The Canadian Securities Administrators (the CSA) recently published for comment proposed amendments (the CSA Proposal) designed to create a streamlined prospectus exemption for rights offerings by reporting issuers (the Proposed Rights Offering Exemption). On the same day, the Ontario Securities Commission (the OSC) announced the adoption of a new prospectus exemption that will allow reporting issuers listed on certain Canadian stock exchanges to raise capital from existing security holders on a prospectus exempt basis (the Existing Security Holder Exemption). A similar exemption was adopted by most other Canadian securities regulators earlier this year. These initiatives are intended to facilitate capital raising in the exempt market by decreasing both time and costs involved in offerings to issuers’ existing security holders, with (i) the Proposed Rights Offering Exemption allowing for larger offerings resulting in up to 100% dilution with securities issued not being subject to any hold period; and (ii) the Existing Security Holder Exemption allowing existing security holders to invest up to $15,000 per 12-month period with securities issued being subject to a four-month hold period.

Rights Offering Exemption

A rights offering is an offering by an issuer to its existing security holders, who receive rights entitling them to purchase additional securities of the issuer at what is typically a discounted price. This type of financing requires the issuer to file a prospectus unless it can rely on a prospectus exemption. Currently, there is a prospectus exemption (the Current Exemption) available if certain conditions are satisfied, including the preparation of an extensive rights offering circular and its review and acceptance by the relevant securities regulators. Under the Current Exemption, issuers cannot issue more than 25% of their already outstanding securities by way of a rights offering on a prospectus-exempt basis in any 12-month period. Given the time, costs and limitations of the Current Exemption, issuers rarely make use of it. The CSA Proposal is an attempt to address these concerns by making significant changes to the existing rights offering regime.

The Proposed Rights Offering Exemption will feature the following elements:

  • Notice and Circular – Under the Proposed Rights Offering Exemption, issuers would file and send to their security holders a notice in prescribed form providing basic disclosure about the offering, and would concurrently file a new form of rights offering circular. The circular would present information in a “question and answer” format and would not have to be delivered to security holders, who would only receive the notice itself which would contain information on how to access the circular on SEDAR.  Issuers will be required to certify that there are no misrepresentations in the circular. To help shorten the typical rights offering timeline, the circular would no longer have to be submitted to securities regulators for acceptance prior to the closing of the offering.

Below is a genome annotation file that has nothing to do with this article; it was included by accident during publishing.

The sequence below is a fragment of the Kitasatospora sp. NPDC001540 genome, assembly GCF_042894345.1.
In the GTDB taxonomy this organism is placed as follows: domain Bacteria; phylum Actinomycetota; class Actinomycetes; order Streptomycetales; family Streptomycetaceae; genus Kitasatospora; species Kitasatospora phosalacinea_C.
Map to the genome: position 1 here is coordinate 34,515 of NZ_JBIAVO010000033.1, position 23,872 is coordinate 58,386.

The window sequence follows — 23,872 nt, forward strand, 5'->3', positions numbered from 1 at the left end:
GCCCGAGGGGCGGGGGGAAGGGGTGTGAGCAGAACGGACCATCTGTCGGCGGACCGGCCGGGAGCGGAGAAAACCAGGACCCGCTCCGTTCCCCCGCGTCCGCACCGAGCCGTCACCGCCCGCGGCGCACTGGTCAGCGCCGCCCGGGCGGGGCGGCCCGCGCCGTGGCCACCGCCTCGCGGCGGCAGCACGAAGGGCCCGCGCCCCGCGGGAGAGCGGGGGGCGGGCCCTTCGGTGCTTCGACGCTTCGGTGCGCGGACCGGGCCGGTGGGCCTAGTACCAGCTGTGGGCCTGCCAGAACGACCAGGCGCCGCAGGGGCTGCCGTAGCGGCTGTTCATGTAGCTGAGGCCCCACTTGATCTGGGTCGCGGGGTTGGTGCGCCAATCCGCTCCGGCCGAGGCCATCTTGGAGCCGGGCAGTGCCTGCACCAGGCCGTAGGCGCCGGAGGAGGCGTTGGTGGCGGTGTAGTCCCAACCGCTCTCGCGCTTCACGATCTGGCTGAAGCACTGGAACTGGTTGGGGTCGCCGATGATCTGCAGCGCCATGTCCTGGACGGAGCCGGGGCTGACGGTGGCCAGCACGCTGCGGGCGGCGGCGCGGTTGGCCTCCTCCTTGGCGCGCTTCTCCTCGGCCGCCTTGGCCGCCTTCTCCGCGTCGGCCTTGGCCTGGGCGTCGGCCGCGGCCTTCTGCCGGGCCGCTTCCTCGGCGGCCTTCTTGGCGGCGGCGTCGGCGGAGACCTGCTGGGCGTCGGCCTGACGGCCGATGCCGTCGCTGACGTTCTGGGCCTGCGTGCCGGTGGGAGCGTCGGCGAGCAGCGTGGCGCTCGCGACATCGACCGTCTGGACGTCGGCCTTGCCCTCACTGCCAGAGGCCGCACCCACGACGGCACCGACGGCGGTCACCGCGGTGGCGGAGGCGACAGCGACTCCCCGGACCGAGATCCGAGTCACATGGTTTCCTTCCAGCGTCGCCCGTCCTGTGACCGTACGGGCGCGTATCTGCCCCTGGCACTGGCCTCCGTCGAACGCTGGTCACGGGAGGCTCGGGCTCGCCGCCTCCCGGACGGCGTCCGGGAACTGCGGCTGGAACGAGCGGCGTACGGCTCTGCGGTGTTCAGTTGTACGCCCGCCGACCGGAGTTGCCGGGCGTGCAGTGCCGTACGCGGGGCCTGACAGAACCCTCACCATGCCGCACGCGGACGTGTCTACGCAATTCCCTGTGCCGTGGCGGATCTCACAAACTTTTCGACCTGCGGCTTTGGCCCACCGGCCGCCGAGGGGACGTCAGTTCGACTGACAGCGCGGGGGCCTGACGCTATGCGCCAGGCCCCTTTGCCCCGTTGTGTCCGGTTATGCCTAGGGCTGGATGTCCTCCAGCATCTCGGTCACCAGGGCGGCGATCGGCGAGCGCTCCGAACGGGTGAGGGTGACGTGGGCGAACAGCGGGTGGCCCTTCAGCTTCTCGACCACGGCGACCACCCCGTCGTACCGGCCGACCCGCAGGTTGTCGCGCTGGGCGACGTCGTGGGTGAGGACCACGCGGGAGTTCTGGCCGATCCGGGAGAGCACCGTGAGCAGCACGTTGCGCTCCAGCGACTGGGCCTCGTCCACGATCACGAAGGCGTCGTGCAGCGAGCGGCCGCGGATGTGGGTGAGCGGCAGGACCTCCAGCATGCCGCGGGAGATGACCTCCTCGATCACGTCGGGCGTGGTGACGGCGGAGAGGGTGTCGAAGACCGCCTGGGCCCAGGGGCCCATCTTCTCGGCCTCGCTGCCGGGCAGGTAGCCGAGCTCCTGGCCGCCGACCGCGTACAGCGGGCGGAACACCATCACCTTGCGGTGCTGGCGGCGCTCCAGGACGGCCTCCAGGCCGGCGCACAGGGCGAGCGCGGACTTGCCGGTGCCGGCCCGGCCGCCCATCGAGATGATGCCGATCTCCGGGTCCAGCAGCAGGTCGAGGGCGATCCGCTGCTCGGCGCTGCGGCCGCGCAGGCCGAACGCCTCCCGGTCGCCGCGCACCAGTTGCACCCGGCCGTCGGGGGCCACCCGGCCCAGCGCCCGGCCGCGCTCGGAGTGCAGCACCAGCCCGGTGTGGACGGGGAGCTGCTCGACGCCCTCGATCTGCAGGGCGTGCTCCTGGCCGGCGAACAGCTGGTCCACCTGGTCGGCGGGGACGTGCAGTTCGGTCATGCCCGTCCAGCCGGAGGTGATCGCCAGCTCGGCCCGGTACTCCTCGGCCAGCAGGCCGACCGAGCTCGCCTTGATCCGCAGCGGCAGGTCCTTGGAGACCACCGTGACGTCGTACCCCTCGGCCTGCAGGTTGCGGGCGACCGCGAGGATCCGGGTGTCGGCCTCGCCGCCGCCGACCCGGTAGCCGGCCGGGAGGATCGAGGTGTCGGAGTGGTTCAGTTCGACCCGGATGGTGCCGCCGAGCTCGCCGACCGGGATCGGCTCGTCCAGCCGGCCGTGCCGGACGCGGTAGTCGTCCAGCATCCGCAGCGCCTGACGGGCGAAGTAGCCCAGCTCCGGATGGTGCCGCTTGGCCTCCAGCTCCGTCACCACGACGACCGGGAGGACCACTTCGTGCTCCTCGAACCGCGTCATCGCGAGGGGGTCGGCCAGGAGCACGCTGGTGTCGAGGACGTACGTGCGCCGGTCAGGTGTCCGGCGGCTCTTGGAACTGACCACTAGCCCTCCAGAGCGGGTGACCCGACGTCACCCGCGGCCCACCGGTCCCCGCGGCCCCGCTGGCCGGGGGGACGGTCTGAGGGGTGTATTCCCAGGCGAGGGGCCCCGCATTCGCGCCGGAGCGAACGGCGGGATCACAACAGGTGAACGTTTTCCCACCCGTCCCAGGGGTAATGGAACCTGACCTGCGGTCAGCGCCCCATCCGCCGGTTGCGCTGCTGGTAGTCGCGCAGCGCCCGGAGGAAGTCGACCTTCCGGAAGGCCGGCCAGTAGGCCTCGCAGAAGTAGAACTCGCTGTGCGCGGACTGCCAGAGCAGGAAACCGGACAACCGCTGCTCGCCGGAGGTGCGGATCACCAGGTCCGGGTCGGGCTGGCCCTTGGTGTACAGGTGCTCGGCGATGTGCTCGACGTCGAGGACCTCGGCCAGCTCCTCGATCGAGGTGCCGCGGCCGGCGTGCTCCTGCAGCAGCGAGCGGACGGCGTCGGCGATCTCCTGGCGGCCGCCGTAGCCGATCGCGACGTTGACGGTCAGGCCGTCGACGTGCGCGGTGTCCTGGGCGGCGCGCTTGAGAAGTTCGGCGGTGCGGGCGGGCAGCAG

• Business Disclosure and Technical Reports – Because security holders are already familiar with the issuer’s business and have access to the insider’s continuous disclosure record, the circular would not include any disclosure about the issuer’s business. As a result, unless the issuer decides to include scientific or technical disclosure about natural resource properties in its circular, updated technical report requirements would not be triggered.
  • Closing News Release – Issuers would file a closing news release containing prescribed information about the rights offering.
  • Dilution Limit – The existing dilution limit would be increased from 25% to 100% assuming the exercise of all rights issued by the issuer under the Proposed Rights Offering Exemption during the preceding 12 months.
  • Subscription Price – The subscription price for a security issuable on exercise of a right issued under the Proposed Rights Offering Exemption would have to be lower than: (i) for listed issuers, the market price at the time of filing the notice, and (ii) for non-listed issuers, the fair market value at the time of filing the notice.
  • Security Holders Protection – The issuer would be required to make the basic subscription privilege available on a pro rata basis to all its security holders of the class of securities to be distributed upon the exercise of the rights. Under the Current Exemption, this requirement only applies to any additional subscription privilege. The Proposed Rights Offering Exemption also prescribes that secondary market disclosure liability would now apply to the acquisition of securities in a rights offering, providing investors with rights of action for damages relating to a misrepresentation in the issuer’s circular or other continuous disclosure documents.